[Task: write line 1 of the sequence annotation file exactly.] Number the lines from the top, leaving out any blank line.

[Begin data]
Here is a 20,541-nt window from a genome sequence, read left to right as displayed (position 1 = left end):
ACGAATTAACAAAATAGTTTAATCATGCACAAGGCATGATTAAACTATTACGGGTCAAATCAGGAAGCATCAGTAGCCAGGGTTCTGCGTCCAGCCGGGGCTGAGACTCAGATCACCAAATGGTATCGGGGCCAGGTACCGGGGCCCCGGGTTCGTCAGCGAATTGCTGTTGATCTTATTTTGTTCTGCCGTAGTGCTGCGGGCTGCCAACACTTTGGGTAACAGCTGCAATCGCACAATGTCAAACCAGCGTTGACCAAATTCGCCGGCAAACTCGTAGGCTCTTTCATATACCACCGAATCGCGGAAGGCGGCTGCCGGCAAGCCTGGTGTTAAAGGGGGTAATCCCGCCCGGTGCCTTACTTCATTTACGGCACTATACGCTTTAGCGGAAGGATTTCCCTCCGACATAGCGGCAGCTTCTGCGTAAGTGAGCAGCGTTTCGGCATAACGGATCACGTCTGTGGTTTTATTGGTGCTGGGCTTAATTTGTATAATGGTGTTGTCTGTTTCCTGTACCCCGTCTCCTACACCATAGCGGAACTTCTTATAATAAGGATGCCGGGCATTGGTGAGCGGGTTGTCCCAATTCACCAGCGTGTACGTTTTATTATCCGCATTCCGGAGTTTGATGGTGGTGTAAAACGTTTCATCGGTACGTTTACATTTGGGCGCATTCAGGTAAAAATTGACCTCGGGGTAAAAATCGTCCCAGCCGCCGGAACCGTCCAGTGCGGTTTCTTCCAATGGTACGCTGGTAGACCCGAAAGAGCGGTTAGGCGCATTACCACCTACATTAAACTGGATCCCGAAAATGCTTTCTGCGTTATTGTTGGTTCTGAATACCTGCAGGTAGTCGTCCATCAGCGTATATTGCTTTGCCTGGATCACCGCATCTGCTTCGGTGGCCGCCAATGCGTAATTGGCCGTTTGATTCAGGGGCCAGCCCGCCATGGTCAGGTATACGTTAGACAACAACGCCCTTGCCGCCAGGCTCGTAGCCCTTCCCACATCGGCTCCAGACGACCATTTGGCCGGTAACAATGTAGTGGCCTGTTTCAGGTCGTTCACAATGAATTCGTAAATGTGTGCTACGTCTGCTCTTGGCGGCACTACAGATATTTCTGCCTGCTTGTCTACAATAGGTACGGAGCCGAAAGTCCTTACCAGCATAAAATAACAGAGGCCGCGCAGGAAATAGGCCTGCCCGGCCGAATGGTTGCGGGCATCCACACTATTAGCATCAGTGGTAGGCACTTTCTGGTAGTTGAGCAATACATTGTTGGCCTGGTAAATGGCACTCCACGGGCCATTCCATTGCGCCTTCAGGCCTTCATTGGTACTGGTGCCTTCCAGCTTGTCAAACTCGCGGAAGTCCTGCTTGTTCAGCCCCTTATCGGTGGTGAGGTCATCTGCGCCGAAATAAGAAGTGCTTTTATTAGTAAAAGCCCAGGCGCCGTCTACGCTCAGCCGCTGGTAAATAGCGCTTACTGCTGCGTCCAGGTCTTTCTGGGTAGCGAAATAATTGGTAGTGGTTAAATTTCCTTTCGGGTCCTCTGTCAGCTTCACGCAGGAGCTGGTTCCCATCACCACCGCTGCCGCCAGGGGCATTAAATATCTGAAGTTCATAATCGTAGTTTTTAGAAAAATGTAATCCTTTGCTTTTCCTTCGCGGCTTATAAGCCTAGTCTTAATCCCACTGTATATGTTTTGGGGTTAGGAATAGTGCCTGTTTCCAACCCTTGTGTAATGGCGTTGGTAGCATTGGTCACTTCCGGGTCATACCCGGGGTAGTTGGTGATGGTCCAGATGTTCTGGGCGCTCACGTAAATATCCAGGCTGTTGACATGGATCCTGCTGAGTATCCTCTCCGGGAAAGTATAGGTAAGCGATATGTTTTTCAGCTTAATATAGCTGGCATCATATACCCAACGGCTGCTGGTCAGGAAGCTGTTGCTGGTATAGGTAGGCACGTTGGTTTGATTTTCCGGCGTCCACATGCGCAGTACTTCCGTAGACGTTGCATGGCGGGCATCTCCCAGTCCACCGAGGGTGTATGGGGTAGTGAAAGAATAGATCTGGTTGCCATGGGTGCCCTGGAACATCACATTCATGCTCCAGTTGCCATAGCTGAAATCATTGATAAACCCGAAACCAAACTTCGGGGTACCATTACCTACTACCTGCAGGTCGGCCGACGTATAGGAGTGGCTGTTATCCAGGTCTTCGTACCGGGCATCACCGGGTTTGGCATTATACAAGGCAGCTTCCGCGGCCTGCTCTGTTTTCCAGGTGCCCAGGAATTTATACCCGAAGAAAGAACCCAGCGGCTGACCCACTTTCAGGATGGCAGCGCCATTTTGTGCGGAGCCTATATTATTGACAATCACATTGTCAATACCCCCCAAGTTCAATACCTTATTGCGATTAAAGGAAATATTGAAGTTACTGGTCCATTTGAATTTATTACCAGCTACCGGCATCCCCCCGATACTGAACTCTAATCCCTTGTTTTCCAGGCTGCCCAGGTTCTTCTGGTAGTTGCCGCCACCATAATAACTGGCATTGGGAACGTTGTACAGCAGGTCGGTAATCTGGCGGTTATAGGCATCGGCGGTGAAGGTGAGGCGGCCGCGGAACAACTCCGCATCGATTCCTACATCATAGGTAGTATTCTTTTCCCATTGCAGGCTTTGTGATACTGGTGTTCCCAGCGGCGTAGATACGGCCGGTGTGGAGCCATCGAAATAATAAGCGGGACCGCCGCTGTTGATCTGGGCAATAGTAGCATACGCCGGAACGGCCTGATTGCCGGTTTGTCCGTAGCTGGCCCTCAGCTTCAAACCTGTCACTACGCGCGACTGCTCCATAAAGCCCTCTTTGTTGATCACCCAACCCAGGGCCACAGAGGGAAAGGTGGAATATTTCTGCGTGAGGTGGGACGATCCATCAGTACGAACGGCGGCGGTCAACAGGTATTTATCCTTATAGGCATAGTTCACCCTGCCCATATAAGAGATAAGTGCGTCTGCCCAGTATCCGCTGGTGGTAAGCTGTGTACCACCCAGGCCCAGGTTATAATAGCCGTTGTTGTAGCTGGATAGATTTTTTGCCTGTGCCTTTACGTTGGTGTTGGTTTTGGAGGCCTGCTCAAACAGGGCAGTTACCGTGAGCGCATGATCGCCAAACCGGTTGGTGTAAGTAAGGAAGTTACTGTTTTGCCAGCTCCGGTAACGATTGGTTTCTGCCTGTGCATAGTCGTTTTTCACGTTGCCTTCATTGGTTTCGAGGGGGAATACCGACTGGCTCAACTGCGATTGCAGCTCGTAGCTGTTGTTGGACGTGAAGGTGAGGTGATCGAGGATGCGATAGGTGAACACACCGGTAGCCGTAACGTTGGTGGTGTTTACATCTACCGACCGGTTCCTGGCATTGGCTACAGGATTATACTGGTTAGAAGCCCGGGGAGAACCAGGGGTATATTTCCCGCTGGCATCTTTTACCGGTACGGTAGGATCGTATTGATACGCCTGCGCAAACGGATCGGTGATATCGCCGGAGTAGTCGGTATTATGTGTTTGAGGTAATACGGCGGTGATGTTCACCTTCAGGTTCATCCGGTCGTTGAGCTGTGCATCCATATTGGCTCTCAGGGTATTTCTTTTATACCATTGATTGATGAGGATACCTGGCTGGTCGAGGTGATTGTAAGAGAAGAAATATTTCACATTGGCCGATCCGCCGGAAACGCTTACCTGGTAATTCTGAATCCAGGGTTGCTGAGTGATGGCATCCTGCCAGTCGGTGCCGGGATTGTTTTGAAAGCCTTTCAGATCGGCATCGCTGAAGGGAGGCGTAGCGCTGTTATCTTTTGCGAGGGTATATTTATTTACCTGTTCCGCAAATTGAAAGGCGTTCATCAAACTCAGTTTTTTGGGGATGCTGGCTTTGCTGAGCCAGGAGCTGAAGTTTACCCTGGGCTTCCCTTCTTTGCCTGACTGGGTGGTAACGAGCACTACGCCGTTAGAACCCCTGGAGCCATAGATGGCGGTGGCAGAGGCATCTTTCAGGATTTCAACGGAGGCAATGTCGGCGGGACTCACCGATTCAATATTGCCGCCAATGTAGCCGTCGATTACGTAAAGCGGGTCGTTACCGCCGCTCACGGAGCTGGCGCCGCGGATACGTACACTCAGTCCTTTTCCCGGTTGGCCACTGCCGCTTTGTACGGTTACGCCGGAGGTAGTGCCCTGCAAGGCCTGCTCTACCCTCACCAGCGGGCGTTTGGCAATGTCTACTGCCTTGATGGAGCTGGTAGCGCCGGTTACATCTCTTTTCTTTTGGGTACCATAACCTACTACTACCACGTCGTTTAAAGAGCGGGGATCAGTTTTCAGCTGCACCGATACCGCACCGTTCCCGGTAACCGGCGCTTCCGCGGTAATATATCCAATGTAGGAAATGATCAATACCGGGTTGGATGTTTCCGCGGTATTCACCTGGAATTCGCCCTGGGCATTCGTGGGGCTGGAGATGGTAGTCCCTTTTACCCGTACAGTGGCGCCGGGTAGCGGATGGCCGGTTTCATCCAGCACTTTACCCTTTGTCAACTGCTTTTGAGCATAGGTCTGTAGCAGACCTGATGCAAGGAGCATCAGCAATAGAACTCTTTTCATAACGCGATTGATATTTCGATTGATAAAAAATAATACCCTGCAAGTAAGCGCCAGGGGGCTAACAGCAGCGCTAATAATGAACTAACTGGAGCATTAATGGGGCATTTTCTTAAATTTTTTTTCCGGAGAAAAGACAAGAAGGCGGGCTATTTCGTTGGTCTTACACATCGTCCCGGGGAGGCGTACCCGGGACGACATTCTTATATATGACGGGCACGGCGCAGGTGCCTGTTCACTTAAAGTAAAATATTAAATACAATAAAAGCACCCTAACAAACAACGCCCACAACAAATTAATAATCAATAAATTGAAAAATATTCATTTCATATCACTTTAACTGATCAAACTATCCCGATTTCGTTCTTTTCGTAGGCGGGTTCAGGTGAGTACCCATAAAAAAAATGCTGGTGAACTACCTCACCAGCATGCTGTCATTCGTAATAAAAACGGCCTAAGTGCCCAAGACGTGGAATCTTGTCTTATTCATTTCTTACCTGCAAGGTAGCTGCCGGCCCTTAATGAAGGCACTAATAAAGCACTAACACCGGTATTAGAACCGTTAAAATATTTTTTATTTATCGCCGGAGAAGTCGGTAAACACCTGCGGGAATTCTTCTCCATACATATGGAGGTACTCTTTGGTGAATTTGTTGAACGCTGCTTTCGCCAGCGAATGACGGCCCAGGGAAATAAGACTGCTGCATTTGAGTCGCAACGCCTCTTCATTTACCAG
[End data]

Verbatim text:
Here is a 20,541-nt window from a genome sequence, read left to right as displayed (position 1 = left end):